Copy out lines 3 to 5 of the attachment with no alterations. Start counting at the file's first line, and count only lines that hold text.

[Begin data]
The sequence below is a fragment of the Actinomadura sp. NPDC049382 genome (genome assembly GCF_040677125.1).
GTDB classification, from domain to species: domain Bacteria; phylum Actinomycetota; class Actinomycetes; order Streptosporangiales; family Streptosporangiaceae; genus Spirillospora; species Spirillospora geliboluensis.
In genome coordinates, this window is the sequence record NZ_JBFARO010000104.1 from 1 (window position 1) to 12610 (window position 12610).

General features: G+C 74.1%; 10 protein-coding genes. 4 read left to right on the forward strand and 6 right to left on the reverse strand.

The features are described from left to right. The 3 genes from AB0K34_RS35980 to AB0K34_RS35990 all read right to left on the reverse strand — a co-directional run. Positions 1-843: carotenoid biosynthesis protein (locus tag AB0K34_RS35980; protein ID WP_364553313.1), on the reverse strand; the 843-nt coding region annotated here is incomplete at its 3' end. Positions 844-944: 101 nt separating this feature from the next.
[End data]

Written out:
In genome coordinates, this window is the sequence record NZ_JBFARO010000104.1 from 1 (window position 1) to 12610 (window position 12610).

General features: G+C 74.1%; 10 protein-coding genes. 4 read left to right on the forward strand and 6 right to left on the reverse strand.

The features are described from left to right. The 3 genes from AB0K34_RS35980 to AB0K34_RS35990 all read right to left on the reverse strand — a co-directional run. Positions 1-843: carotenoid biosynthesis protein (locus tag AB0K34_RS35980; protein ID WP_364553313.1), on the reverse strand; the 843-nt coding region annotated here is incomplete at its 3' end. Positions 844-944: 101 nt separating this feature from the next.